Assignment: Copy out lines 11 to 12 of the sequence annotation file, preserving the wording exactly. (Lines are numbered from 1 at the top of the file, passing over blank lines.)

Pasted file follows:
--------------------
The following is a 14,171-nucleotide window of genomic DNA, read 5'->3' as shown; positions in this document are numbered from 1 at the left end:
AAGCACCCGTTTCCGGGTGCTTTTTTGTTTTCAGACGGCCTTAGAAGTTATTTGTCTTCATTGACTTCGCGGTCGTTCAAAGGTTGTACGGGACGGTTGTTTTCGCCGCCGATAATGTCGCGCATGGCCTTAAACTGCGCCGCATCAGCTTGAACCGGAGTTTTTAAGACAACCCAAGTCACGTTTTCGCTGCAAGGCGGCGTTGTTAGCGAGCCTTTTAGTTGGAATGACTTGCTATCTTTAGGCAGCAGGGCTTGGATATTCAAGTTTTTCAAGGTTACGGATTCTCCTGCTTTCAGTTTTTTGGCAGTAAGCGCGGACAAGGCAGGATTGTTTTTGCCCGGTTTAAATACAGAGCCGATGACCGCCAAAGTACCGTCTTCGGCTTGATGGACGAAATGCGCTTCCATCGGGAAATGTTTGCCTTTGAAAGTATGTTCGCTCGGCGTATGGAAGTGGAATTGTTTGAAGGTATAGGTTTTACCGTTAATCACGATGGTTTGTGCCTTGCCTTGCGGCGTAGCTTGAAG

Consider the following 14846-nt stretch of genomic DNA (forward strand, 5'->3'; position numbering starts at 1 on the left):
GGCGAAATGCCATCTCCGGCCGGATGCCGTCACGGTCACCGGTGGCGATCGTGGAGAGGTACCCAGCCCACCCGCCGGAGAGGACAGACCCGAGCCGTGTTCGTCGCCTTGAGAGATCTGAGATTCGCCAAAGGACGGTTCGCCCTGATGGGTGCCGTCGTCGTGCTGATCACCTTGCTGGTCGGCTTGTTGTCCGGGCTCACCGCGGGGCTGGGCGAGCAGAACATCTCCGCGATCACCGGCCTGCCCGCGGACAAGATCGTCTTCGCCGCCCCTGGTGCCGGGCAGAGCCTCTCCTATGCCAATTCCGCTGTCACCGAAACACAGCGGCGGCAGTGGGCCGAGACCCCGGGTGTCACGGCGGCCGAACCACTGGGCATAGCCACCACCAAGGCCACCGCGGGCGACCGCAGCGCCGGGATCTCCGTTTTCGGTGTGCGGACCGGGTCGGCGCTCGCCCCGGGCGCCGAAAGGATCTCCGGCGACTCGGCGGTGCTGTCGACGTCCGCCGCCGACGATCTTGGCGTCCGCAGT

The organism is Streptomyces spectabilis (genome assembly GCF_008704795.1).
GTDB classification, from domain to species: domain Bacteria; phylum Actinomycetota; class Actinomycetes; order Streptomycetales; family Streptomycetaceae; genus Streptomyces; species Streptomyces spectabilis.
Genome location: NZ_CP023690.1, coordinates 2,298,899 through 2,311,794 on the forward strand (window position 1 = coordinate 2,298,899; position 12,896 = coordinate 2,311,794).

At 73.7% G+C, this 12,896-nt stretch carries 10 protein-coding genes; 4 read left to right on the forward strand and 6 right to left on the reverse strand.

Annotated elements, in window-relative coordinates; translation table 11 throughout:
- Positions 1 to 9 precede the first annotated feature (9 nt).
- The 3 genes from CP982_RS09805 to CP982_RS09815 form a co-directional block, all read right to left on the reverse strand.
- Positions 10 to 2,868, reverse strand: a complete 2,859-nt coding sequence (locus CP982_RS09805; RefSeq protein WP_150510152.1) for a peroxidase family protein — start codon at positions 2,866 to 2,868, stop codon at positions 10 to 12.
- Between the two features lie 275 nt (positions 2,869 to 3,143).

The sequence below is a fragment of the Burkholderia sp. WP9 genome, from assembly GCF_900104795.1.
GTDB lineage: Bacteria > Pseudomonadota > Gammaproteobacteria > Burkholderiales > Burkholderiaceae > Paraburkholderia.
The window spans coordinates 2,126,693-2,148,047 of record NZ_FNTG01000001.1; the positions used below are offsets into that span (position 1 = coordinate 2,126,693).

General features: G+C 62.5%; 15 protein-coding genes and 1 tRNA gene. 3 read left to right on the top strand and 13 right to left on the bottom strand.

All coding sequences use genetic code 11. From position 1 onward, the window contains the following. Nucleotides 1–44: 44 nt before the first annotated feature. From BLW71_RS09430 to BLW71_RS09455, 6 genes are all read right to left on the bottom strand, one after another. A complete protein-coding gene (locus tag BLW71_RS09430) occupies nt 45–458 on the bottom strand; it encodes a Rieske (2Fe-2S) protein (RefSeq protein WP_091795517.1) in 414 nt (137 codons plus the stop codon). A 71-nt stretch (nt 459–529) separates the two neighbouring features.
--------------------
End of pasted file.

- The 3 genes from CP982_RS09805 to CP982_RS09815 form a co-directional block, all read right to left on the reverse strand.
- Positions 10 to 2,868, reverse strand: a complete 2,859-nt coding sequence (locus CP982_RS09805; RefSeq protein WP_150510152.1) for a peroxidase family protein — start codon at positions 2,866 to 2,868, stop codon at positions 10 to 12.